Universal Music Japan has become the market leader ahead of Avex Group Holdings according to new figures from the Recording Industry Association of Japan (RIAJ).

The market share for UMJ in 2008 was 16.8%, up from 15.9% in 2007, compared to 15.9% for Avex, down from 16.5% in 2007. Sony Music Entertainment Japan, historically the market leader in Japan, was in third place in 2008 with a 14.2% market share, down slightly from 14.5% the prior year.

The RIAJ's figures are for overall physical music production on audio and video formats. They do not include digital sales data.

The real transformation in the Japanese companies' market performance becomes clear when comparing these figures to the RIAJ's market performance data from 2005: Sony was then at 18.9% of market share, compared with Avex on 12.9% and Universal in third with 12.5%.

"Four years ago when I assumed responsibility for south-east Asia and Japan, it seemed almost impossible - Sony I think had been No. 1 for 30 years," says Max Hole, president, Universal Music Asia Pacific region, and EVP Universal Music Group International. "It's great because it's something that we've done organically, not through acquisition, which makes it even better."

UMJ also had some strong digital sellers, although they did not contribute directly to the RIAJ results. Major domestic artists for Universal in Japan include pop acts GReeeeN and Thelma Aoyama. Thelma's hit "Sobaniirune" (Universal J) and GReeeeN's hit "Kiseki" (Nayutawave) both scored huge sales, each selling between 7 and 8 million downloads each according to Universal. The sales figures include full-track downloads, master ringtones and ringback tones in a market where mobile dominates download sales.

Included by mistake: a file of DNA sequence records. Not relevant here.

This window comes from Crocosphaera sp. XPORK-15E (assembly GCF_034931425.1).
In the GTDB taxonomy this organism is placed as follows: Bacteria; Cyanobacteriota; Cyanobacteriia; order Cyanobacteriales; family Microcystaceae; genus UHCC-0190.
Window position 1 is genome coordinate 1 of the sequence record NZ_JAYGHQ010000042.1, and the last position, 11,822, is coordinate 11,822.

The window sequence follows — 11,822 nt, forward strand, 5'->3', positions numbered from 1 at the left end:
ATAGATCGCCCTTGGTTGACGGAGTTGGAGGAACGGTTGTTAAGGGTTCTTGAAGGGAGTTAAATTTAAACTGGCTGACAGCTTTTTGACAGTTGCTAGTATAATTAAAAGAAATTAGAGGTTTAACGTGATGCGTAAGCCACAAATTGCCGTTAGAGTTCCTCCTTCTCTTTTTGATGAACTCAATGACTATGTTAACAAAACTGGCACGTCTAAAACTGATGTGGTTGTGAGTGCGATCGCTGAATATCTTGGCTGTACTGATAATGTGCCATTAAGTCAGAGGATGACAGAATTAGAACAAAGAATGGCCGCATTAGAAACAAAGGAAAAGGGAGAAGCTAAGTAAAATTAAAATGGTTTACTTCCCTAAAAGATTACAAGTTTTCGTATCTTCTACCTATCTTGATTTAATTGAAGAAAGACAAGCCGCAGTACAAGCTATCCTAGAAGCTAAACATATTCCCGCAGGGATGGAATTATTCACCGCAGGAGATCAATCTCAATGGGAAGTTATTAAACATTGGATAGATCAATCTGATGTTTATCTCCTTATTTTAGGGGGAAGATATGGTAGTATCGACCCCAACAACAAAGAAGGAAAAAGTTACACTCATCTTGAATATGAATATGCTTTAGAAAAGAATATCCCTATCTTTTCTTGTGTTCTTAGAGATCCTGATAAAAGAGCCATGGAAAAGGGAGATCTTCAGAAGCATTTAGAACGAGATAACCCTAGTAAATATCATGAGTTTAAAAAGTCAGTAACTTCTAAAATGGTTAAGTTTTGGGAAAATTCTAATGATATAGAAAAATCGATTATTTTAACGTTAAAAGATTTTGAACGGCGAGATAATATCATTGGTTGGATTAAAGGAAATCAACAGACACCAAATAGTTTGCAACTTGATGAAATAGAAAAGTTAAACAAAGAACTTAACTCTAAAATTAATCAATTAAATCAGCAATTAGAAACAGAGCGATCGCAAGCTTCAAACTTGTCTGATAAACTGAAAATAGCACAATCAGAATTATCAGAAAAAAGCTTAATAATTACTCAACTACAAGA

"Our Japanese company had two of the top ten top-selling digital tracks of 2008 in the world," says Hole. "Thelma and GReeeeN have had these huge, huge hit singles."

He adds, "The reason we've grown market share from 12.5% to 16.8% to be No. 1 is our improvement in domestic repertoire."

GReeeeN is also a million-selling album act, along with Hideaki Tokunaga who released his "Vocalist 3" (Universal Sigma) album of covers in 2008. The 47-year-old singer has experienced a career revival with the "Vocalist" series, which is aimed at Japan's ageing population, including the 4.3 million-strong 40 to 64-year-old demographic.

Universal Music Japan had five main labels in 2008 - Universal J, Universal Sigma, Nayutawave and the smaller Far Eastern Tribe (FET) and Milestone Crowds labels - and it recently launched Delicious Deli Records.

"Even the smaller labels have had new artist breakthrough successes, so it's a good story of creativity and dynamic A&R," says Hole.

He also credits the work of Universal Music Japan chairman/CEO Kei Ishizaka and president/COO Kazu Koike in transforming the company.

"We used to have a very monolithic A&R set-up, very typical of Japan, and they were open to my suggestion that we should actually grow to what we now have, which is six labels, three large ones and three small ones, that compete with each other as A&R sources," says Hole. "It's what we do in the U.K. and France, but in Japan it was quite unusual. It's really paid off."

Staffing at the company has also seen a change in recent years. "Four years ago we had a company that was quite old fashioned and most of the A&R people were in their 50s," says Hole. "The revolution that we've undertaken is a move to six labels and a western style product management set-up and empowering younger people in A&R."

However, he notes that "experience counts for a great deal in Japan" and the major will continue to have a "blend of senior staff with younger staff."

The total recorded music market in Japan in 2008 was 368.1 billion yen ($3.71 billion), according to the RIAJ, which was down 8% on 2007.

Universal Music Group is now market leader in the world's top five territories for recorded music - U.S., Japan, U.K., Germany and France.

Questions? Comments? Let us know: @billboardbiz

Print